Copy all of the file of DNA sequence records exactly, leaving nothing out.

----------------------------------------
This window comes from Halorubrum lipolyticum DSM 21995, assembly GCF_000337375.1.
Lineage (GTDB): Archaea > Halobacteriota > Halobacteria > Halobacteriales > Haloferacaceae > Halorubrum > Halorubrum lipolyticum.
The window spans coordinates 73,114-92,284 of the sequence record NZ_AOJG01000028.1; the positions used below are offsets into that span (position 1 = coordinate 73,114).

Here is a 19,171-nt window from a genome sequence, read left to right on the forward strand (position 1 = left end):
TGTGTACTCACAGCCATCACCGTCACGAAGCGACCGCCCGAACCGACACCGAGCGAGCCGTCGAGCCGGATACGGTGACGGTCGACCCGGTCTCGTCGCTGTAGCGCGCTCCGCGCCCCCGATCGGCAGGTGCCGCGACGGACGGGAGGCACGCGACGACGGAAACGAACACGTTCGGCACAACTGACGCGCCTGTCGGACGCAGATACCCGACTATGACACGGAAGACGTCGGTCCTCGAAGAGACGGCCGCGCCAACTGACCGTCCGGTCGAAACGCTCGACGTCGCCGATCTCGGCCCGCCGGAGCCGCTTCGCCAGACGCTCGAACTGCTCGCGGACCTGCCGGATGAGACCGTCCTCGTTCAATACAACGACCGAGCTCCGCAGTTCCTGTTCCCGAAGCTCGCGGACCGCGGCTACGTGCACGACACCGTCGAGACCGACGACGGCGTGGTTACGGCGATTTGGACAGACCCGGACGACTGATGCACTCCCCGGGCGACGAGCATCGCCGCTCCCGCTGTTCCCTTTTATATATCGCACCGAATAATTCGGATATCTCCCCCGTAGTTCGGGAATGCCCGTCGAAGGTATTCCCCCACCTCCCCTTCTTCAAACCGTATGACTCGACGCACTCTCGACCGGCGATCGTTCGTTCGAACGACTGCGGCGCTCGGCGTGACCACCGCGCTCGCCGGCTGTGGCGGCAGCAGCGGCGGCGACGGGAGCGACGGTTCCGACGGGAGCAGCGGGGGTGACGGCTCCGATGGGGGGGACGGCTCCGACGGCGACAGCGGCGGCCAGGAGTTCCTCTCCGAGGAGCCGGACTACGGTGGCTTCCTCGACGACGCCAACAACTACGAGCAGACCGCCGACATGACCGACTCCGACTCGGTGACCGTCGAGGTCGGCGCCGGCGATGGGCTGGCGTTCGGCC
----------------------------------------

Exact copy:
This window comes from Halorubrum lipolyticum DSM 21995, assembly GCF_000337375.1.
Lineage (GTDB): Archaea > Halobacteriota > Halobacteria > Halobacteriales > Haloferacaceae > Halorubrum > Halorubrum lipolyticum.
The window spans coordinates 73,114-92,284 of the sequence record NZ_AOJG01000028.1; the positions used below are offsets into that span (position 1 = coordinate 73,114).

Here is a 19,171-nt window from a genome sequence, read left to right on the forward strand (position 1 = left end):
TGTGTACTCACAGCCATCACCGTCACGAAGCGACCGCCCGAACCGACACCGAGCGAGCCGTCGAGCCGGATACGGTGACGGTCGACCCGGTCTCGTCGCTGTAGCGCGCTCCGCGCCCCCGATCGGCAGGTGCCGCGACGGACGGGAGGCACGCGACGACGGAAACGAACACGTTCGGCACAACTGACGCGCCTGTCGGACGCAGATACCCGACTATGACACGGAAGACGTCGGTCCTCGAAGAGACGGCCGCGCCAACTGACCGTCCGGTCGAAACGCTCGACGTCGCCGATCTCGGCCCGCCGGAGCCGCTTCGCCAGACGCTCGAACTGCTCGCGGACCTGCCGGATGAGACCGTCCTCGTTCAATACAACGACCGAGCTCCGCAGTTCCTGTTCCCGAAGCTCGCGGACCGCGGCTACGTGCACGACACCGTCGAGACCGACGACGGCGTGGTTACGGCGATTTGGACAGACCCGGACGACTGATGCACTCCCCGGGCGACGAGCATCGCCGCTCCCGCTGTTCCCTTTTATATATCGCACCGAATAATTCGGATATCTCCCCCGTAGTTCGGGAATGCCCGTCGAAGGTATTCCCCCACCTCCCCTTCTTCAAACCGTATGACTCGACGCACTCTCGACCGGCGATCGTTCGTTCGAACGACTGCGGCGCTCGGCGTGACCACCGCGCTCGCCGGCTGTGGCGGCAGCAGCGGCGGCGACGGGAGCGACGGTTCCGACGGGAGCAGCGGGGGTGACGGCTCCGATGGGGGGGACGGCTCCGACGGCGACAGCGGCGGCCAGGAGTTCCTCTCCGAGGAGCCGGACTACGGTGGCTTCCTCGACGACGCCAACAACTACGAGCAGACCGCCGACATGACCGACTCCGACTCGGTGACCGTCGAGGTCGGCGCCGGCGATGGGCTGGCGTTCGGCC